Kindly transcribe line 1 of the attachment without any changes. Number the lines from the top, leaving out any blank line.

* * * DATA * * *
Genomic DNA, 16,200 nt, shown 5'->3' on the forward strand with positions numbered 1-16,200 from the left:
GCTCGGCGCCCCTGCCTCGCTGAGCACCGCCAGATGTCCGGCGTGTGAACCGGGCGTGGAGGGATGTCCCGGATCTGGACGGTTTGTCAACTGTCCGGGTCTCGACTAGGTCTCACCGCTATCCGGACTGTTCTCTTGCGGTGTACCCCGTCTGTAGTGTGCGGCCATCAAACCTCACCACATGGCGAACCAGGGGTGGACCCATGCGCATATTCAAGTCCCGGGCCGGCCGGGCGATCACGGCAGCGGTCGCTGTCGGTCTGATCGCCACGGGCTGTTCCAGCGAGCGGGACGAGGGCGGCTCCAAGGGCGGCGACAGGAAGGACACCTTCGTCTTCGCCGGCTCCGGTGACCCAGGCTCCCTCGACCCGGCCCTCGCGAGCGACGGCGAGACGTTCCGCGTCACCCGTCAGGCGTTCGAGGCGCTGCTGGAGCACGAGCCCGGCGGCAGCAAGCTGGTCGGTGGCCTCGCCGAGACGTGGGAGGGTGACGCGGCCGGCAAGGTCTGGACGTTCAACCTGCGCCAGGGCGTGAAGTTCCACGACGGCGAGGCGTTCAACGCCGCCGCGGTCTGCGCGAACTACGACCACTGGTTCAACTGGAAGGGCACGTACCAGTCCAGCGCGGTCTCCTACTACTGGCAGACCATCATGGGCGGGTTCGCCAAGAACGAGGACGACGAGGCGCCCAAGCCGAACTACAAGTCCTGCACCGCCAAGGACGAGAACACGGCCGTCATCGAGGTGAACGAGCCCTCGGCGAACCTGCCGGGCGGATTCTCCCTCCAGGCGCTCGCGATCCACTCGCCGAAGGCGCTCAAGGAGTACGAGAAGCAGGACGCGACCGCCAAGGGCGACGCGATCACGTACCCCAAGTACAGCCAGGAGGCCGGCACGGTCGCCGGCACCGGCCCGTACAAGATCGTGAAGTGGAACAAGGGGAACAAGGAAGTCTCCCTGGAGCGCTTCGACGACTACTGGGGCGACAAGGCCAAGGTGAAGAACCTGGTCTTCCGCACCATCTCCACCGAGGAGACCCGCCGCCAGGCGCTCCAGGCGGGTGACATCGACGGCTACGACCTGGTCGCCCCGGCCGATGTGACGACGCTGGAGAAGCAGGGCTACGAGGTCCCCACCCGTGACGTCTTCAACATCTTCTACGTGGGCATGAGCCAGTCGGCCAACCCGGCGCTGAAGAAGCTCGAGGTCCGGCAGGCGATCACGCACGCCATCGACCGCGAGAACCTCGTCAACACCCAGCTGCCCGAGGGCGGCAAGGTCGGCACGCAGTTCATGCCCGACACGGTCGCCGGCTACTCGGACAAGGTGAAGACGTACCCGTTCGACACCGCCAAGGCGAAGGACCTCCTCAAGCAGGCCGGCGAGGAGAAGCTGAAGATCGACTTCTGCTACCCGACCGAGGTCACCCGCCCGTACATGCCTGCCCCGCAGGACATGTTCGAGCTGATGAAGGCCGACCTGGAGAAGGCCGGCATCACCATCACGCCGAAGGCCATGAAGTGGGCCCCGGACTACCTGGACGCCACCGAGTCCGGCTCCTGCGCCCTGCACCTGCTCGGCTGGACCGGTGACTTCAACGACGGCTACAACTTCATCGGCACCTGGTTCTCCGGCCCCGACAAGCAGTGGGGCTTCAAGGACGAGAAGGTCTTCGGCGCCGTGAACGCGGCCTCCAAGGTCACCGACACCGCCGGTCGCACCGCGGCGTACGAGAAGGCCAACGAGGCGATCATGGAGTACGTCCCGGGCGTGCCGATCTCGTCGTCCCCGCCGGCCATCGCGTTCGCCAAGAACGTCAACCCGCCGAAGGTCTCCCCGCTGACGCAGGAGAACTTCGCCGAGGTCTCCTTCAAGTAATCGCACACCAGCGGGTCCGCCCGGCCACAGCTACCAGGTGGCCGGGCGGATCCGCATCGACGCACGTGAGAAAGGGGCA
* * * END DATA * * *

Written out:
Genomic DNA, 16,200 nt, shown 5'->3' on the forward strand with positions numbered 1-16,200 from the left: